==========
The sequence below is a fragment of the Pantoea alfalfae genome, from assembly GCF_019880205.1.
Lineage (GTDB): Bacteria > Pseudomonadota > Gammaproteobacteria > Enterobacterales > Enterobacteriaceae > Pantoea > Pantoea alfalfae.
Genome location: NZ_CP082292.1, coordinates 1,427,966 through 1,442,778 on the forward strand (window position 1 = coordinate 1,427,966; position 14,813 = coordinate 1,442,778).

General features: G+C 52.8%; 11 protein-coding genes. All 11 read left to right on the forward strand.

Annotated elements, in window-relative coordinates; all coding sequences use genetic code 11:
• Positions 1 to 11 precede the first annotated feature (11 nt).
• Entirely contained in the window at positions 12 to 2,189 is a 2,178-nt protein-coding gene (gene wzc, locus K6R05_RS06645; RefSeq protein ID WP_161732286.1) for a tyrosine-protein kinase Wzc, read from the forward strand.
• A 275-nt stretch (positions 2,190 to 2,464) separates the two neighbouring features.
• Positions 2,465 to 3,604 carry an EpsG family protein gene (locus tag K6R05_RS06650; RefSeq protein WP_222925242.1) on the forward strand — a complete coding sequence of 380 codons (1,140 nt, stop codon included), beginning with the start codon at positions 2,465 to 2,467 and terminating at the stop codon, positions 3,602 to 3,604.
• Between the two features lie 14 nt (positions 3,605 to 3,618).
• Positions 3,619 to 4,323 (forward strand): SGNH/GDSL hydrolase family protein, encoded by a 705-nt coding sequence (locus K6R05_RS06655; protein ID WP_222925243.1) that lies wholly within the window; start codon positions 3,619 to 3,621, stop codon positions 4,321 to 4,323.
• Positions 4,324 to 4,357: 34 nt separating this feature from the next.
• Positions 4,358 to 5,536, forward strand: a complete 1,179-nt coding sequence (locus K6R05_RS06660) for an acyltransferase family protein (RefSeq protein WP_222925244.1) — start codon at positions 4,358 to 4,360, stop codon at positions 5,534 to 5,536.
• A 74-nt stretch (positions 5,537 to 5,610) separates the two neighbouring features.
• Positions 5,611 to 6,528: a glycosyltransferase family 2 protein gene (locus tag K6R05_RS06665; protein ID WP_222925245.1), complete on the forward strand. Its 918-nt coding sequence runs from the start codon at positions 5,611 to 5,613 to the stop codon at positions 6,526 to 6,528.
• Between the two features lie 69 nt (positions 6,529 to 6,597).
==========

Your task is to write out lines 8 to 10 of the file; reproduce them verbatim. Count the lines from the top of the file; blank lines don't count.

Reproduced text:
• A 275-nt stretch (positions 2,190 to 2,464) separates the two neighbouring features.
• Positions 2,465 to 3,604 carry an EpsG family protein gene (locus tag K6R05_RS06650; RefSeq protein WP_222925242.1) on the forward strand — a complete coding sequence of 380 codons (1,140 nt, stop codon included), beginning with the start codon at positions 2,465 to 2,467 and terminating at the stop codon, positions 3,602 to 3,604.
• Between the two features lie 14 nt (positions 3,605 to 3,618).